This will come in handy because in digital transformation, not only do business processes evolve but the company’s entire value proposition changes, says Jeanne Ross, principal research scientist at the Center for Information Systems Research at the Massachusetts Institute of Technology (MIT). “It either already has or it’s going to, because digital technologies make things possible that weren’t possible before,” she explains.

2. Work in Diverse Teams

When it comes to large projects, CIOs have always needed input from a diverse collection of businesspeople to be successful. The best have developed ways to convince and cajole reluctant participants to come to the table. They seek out technology enthusiasts in the business and those who are respected by their peers to help build passion and commitment among the halfhearted.

Digital transformation amps up the urgency for building diverse teams even further. “A small, focused group simply won’t have the same breadth of perspective as a team that includes a salesperson and a service person and a development person, as well as an IT person,” says Ross.

At Lenovo, the global technology giant, many of these cross-functional teams become so used to working together that it’s hard to tell where each member originally belonged: “You can’t tell who is business or IT; you can’t tell who is product, IT, or design,” says the company’s CIO, Arthur Hu.

One interesting corollary of this trend toward broader teamwork is that talent is a priority among digital leaders: they spend more on training their employees and partners than ordinary companies, as well as on hiring the people they need, according to the SAP-Oxford Economics survey. They’re also already being rewarded for their faith in their teams: 71% of leaders say that their successful digital transformation has made it easier for them to attract and retain talent, and 64% say that their employees are now more engaged than they were before the transformation.

3. Become a Consultant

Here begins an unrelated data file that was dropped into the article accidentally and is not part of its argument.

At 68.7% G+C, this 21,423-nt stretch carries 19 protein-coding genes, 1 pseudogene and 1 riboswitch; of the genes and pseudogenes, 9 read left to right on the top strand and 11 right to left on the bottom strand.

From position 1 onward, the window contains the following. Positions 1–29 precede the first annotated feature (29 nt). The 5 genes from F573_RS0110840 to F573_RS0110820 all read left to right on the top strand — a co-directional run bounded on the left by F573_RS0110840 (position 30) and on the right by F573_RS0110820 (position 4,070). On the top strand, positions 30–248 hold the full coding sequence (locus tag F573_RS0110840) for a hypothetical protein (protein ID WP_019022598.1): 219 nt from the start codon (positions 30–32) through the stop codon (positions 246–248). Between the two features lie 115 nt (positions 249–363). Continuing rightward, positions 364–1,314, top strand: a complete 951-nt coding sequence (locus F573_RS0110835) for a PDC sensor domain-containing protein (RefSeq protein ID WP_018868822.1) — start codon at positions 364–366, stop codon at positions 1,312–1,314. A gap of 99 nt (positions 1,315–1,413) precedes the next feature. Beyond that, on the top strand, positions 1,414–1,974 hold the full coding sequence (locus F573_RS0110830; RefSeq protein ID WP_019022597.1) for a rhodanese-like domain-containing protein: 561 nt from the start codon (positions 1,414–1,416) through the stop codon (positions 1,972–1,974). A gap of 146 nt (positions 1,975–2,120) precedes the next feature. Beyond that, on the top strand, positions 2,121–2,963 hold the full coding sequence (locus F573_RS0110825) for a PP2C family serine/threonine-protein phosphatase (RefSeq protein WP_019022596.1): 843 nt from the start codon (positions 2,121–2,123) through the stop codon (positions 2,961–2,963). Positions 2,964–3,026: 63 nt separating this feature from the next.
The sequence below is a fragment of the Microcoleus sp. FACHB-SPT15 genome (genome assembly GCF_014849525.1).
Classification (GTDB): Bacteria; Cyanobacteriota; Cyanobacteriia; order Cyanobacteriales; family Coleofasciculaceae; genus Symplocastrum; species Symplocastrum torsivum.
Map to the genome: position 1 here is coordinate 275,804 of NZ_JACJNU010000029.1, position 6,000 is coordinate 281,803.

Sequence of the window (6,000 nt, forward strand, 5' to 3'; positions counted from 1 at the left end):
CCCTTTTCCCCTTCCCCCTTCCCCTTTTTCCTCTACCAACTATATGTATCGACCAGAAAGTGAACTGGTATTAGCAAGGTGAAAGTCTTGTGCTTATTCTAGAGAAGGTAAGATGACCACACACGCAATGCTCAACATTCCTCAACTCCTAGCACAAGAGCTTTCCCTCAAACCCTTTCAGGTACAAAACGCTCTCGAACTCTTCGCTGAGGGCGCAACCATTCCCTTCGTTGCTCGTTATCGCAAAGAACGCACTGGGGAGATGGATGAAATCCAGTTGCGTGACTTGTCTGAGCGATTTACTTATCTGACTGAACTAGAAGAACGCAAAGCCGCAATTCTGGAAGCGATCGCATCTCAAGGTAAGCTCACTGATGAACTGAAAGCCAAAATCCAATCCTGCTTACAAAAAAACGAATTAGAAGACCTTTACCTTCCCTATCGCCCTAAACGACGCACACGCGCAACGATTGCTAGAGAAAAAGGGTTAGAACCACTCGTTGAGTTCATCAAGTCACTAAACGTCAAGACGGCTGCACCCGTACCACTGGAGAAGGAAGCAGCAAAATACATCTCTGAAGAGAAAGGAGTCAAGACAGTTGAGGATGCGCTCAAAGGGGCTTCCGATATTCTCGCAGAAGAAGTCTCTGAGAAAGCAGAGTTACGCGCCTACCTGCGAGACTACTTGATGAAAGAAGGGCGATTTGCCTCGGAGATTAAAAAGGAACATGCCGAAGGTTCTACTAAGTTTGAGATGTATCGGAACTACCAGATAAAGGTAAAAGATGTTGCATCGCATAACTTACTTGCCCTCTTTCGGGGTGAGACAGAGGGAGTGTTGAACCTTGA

Good CIOs have long needed to be internal consultants to the business. Ever since technology moved out of the glasshouse and onto employees’ desks, CIOs have not only needed a deep understanding of the goals of a given project but also to make sure that the project didn’t stray from those goals, even after the businesspeople who had ordered the project went back to their day jobs. “Businesspeople didn’t really need to get into the details of what IT was really doing,” recalls Ferro. “They just had a set of demands and said, ‘Hey, IT, go do that.’”

But that was then. Now software has become so integral to the business that nobody can afford to walk away. Businesspeople must join the ranks of the IT consultants. “If you’re building a house, you don’t just disappear for six months and come back and go, ‘Oh, it looks pretty good,’” says Ferro. “You’re on that work site constantly and all of a sudden you’re looking at something, going, ‘Well, that looked really good on the blueprint, not sure it makes sense in reality. Let’s move that over six feet.’ Or, ‘I don’t know if I like that anymore.’ It’s really not much different in application development or for IT or technical projects, where on paper it looked really good and three weeks in, in that second sprint, you’re going, ‘Oh, now that I look at it, that’s really stupid.’”

4. Learn Horizontal Leadership

CIOs have always needed the ability to educate and influence other leaders that they don’t directly control. For major IT projects to be successful, they need other leaders to contribute budget, time, and resources from multiple areas of the business.

It’s a kind of horizontal leadership that will become critical for businesspeople to acquire in digital transformation. “The leadership role becomes one much more of coaching others across the organization—encouraging people to be creative, making sure everybody knows how to use data well,” Ross says.

In this team-based environment, having all the answers becomes less important. “It used to be that the best business executives and leaders had the best answers. Today that is no longer the case,” observes Gary Cokins, a technology consultant who focuses on analytics-based performance management. “Increasingly, it’s the executives and leaders who ask the best questions. There is too much volatility and uncertainty for them to rely on their intuition or past experiences.”